With lockdown and the rapid rise in remote working, the pandemic brought with it a swift reduction in CO2 emissions, largely as a result of reduced travel, as substantial swathes of us stayed at home. Now, with the world opening up again, the new trend is towards a hybrid model of both office- and remote-based working which seems set to continue the green gains made. So, here we take a look at this new practice, how it could help save the planet, and the IT that can enable you to make a success of this modern way of working.
All change, again
While remote working was the way to go at the height of the pandemic, as we gradually emerge from the crisis, the working practices of many organisations are steadily evolving into a more hybrid model of both office-based and home working, with many employees dipping their toes into workplace life again. In fact, a recent survey of 583 business leaders by the Institute of Directors found that 63% of businesses intended to adopt this way of working post-pandemic. Indeed, following the lifting of lockdowns, rather than take an ‘everyone back in’ attitude to the workforce returning to the office, many organisations are already embracing a more measured, hybrid approach to their working practices.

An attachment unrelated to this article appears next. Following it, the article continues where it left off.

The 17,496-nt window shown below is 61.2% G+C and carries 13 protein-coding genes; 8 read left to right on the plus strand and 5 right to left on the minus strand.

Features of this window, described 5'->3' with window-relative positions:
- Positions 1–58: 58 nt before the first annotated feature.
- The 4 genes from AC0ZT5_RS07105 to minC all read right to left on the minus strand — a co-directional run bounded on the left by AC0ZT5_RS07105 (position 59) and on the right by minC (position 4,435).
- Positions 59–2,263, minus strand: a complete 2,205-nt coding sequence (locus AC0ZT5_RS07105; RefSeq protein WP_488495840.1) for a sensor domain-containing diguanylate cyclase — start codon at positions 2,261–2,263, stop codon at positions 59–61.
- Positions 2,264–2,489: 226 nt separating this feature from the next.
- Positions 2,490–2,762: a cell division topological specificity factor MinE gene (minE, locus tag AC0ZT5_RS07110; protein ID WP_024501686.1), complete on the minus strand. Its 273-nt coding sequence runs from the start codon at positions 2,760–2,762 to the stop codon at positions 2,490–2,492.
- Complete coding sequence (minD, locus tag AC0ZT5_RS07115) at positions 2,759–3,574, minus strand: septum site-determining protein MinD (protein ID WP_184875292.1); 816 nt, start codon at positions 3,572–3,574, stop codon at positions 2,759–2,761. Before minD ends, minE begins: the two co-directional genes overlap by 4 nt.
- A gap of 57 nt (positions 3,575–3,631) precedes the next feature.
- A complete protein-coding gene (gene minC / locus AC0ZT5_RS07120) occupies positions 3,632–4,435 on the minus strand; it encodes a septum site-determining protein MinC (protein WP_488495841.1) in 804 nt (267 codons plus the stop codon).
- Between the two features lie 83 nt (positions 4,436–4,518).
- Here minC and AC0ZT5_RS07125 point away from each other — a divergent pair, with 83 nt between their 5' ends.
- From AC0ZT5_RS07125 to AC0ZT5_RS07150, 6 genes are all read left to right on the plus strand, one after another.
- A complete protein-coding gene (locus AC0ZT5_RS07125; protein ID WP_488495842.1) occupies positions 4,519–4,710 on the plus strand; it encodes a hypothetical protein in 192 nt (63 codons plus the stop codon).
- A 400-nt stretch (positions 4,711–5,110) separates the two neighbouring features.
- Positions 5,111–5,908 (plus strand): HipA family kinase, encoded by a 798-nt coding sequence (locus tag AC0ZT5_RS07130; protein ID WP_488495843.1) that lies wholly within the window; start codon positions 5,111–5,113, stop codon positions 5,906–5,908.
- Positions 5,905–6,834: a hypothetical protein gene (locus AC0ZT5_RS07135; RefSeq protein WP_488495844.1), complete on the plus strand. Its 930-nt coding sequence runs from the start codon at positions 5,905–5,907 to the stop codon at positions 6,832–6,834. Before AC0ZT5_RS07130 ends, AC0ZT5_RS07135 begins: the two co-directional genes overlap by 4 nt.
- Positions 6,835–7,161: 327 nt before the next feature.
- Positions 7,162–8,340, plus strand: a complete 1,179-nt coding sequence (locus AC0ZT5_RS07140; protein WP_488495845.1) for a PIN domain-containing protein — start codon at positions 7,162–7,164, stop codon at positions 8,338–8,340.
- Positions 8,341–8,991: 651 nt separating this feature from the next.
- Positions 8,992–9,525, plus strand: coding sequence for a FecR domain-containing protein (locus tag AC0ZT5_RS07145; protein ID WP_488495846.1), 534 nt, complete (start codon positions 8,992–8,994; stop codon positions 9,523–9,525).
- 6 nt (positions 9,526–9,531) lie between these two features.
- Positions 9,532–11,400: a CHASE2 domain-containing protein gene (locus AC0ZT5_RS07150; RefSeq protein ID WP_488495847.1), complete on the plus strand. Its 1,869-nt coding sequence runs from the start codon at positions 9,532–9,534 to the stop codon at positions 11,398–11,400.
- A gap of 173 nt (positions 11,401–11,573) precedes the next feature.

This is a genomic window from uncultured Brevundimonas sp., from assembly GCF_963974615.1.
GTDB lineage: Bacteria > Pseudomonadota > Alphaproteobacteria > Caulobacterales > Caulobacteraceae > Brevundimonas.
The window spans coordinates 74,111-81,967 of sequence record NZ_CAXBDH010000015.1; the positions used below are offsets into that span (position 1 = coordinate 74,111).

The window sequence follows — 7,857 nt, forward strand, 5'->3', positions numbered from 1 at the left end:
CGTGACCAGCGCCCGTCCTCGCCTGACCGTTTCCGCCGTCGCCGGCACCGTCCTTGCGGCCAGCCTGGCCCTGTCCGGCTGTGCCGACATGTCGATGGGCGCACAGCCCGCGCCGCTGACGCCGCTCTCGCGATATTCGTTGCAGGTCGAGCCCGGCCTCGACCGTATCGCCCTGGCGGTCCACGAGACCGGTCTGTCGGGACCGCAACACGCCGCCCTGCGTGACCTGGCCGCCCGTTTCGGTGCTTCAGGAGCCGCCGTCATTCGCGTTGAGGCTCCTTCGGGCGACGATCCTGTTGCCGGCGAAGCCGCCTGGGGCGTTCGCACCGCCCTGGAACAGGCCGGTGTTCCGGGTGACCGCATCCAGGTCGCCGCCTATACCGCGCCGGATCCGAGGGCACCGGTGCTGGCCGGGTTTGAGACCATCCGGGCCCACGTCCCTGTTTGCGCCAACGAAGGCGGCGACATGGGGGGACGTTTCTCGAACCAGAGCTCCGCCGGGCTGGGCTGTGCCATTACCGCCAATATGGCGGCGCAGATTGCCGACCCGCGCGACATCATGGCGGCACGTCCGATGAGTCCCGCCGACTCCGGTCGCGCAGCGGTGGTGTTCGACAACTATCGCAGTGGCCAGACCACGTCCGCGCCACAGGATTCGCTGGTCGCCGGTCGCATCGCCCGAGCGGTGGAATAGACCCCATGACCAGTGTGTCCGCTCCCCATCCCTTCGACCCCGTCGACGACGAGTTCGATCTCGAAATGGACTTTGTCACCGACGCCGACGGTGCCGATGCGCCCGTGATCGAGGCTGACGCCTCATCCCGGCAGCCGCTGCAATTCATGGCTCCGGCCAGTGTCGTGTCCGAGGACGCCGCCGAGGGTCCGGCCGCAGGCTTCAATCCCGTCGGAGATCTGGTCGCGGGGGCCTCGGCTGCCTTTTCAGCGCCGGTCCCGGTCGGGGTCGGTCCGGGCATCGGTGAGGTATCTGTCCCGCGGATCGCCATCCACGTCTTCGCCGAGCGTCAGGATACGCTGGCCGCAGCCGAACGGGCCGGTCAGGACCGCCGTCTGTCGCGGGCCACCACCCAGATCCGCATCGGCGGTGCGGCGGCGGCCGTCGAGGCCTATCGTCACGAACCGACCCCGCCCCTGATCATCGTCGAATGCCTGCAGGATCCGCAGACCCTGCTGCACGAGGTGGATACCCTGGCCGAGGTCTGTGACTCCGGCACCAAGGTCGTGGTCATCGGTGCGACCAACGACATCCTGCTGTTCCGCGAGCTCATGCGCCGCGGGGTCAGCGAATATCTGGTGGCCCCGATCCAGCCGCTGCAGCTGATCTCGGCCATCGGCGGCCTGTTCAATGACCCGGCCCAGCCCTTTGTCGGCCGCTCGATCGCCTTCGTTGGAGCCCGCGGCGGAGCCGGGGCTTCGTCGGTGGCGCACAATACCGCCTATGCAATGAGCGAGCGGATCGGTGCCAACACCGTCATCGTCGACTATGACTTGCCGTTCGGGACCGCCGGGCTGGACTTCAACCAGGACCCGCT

So, what exactly does ‘hybrid’ working involve? Well, there are no hard and fast rules where this new practice is concerned. It could mean anything from staff being in the office four out of five days a week, to just coming into the workplace one day a month or less. It could even mean some members of a team working from home full time, while others are 100% office based. The pattern of working really can be sorted out to suit the employer and employee, giving the potential to please all parties involved – maximising productivity for the organisation and benefitting the work–life balance of employees, with total flexibility.
There are also considerable savings to be made by businesses that decide to permanently switch to hybrid working, as they can choose to downsize their office space and save on rental costs, with no need to house so many people on-site at the same time. In addition, business budgets can benefit from a reduced need to provide so many facilities and machines for workers, such as coffee and food provisions, and even printers.